We found ourselves together–the priests of the diocese. We get together for a couple days every October, for our annual Priests’ Convocation.
Every October we sing the same hymns at our prayers. Every October the bishop spends forty minutes talking to us about himself. Every October a professional traveling speaker bores us unto truancy.
Same this year. Everything proceeded exactly as it always does. The eerie air of normalcy has driven me insane.
In our parishes, no one trusts anyone in the hierarchy–other than the parish pastor. Our most-dedicated volunteers wonder: What kind of future does our Church have? Outside the Church, our institution has become a byword for hypocrisy and corruption. And the Catholic people continue to wonder: Do we know how to deal with sex abuse? Does anyone pay attention to the victims? Will anyone in authority ever answer our questions honestly? Or give an account for their own actions or omissions?
Our people have these questions. And we have land-mined our own mission field with suspicion and doubt. The Church with the duty to proclaim God’s truth to the world has entered into a period of moral receivership. State Attorneys General provide the kind of oversight that our own bishops have spent the past forty years failing to exercise. International pressure on the Vatican–to make its secrets known–mounts; a diplomatic crisis looms.
No one in the hierarchy offers any answers. We parish priests hang out there to dry, trying to do our thing, holding fast to the mysteries of the faith…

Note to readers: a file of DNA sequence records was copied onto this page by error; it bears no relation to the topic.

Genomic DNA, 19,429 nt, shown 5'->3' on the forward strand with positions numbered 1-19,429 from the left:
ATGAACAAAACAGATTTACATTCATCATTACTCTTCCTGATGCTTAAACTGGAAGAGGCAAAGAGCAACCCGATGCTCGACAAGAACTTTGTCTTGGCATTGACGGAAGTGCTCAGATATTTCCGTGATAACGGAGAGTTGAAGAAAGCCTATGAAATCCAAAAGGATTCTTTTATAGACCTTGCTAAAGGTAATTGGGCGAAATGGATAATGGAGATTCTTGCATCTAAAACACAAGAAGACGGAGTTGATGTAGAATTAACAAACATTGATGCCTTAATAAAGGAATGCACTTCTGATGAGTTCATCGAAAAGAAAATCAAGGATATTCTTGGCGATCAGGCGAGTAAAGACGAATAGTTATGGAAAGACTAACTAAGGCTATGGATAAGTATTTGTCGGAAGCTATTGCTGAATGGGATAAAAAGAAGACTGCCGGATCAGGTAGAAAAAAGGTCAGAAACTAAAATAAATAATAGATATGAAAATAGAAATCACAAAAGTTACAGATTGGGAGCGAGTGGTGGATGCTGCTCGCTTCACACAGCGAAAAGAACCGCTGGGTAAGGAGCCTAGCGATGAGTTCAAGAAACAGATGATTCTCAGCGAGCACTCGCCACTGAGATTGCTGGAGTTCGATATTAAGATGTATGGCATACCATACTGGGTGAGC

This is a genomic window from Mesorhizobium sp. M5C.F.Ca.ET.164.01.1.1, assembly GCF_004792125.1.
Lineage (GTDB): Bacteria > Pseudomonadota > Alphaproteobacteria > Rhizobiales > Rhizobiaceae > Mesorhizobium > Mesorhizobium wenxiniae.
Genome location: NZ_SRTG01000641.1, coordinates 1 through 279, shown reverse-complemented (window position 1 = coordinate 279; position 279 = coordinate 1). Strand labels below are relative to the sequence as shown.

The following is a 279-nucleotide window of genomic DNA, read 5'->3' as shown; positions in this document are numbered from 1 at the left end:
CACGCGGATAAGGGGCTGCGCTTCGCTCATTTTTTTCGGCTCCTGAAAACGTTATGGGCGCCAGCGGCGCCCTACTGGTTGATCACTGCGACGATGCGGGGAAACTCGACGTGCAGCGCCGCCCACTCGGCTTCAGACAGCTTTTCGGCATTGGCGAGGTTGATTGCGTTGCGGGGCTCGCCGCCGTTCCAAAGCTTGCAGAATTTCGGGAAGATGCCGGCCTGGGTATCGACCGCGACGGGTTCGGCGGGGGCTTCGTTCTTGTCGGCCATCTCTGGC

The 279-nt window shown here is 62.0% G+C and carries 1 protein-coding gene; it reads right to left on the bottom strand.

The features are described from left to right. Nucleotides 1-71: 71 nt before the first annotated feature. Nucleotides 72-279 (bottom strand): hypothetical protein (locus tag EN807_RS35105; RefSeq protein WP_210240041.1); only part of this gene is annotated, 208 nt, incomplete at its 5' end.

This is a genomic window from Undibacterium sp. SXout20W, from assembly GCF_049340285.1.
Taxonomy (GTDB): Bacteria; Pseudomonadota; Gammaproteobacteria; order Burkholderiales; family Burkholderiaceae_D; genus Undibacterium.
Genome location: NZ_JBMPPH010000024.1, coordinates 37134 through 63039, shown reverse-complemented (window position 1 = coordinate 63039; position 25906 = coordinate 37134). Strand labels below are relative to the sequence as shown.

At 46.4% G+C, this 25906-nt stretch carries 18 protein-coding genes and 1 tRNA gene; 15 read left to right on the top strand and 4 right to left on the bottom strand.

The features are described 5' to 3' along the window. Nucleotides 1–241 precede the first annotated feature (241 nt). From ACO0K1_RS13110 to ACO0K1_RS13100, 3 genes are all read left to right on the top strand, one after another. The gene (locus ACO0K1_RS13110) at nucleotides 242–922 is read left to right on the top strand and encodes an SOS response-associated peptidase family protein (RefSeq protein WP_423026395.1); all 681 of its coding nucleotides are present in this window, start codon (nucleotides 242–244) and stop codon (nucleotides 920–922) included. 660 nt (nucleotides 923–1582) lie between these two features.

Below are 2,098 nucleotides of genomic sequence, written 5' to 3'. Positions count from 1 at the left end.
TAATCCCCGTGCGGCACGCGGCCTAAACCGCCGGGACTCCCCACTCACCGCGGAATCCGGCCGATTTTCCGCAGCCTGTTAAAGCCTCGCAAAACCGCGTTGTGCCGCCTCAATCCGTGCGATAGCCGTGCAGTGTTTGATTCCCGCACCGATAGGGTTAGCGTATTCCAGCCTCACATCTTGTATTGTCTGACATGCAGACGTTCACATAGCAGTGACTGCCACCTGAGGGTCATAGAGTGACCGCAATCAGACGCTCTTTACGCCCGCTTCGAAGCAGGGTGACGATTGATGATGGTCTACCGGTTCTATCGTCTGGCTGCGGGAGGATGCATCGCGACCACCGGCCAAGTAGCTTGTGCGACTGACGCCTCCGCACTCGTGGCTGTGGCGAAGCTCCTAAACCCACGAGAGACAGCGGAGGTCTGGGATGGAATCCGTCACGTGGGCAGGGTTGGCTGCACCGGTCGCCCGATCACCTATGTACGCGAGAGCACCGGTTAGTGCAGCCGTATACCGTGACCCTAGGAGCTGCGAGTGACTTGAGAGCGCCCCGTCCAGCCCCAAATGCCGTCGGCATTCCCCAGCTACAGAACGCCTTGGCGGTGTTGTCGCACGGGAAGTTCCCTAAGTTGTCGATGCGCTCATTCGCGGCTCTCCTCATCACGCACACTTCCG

We had a chance to talk all this over. We didn’t. We could have heard our bishop’s plan for how to help us through this. He doesn’t have one.
What exactly is the crisis? Are schismatics trying to break down the communion of Christ’s Church? Will the pope have to resign because too many people lose confidence in his honesty? Is there a Gay Mafia operating at high levels? How can we get past this endless scandal?
We had a golden opportunity to talk these questions over, here at the Diocesan Priests’ Convocation. We did not take that opportunity.
What do we really stand for, at this point? Does a Catholic parish priest represent a worldwide institution that people can believe in? Do we ourselves, we priests, believe in this institution? Do we have any confidence that the pope and bishops will co-operate and solve the ‘problem?’ Do we think the pope and bishops understand what the problem is?
Talk it over together? Try to identify the problem? Not this October.
Theodore McCarrick’s “incoherence” as a priest and as a man (to use Card. Ouellet’s word)–McCarrick’s incoherence–it is in the process of corroding the mutual trust of dozens of bishops, hundreds of priests, and thousands of Catholics. Our institution operates on the currency of mutual trust. That mutual trust is corroding. This is in the process of happening.
We had a chance to talk it all over together. We didn’t. We carried on like a cancer patient who refuses to discuss the diagnosis.
Cancer rages in our organs. We carried on as if it were just another October.
Dear faithful people, please forgive us. You deserve braver priests than this.
Our traveling professional speaker referred at one point to Christ’s gaze. I feel His gaze. And I am ashamed. Of the blinkered, irrational institutional ‘normalcy’ of which I am a part.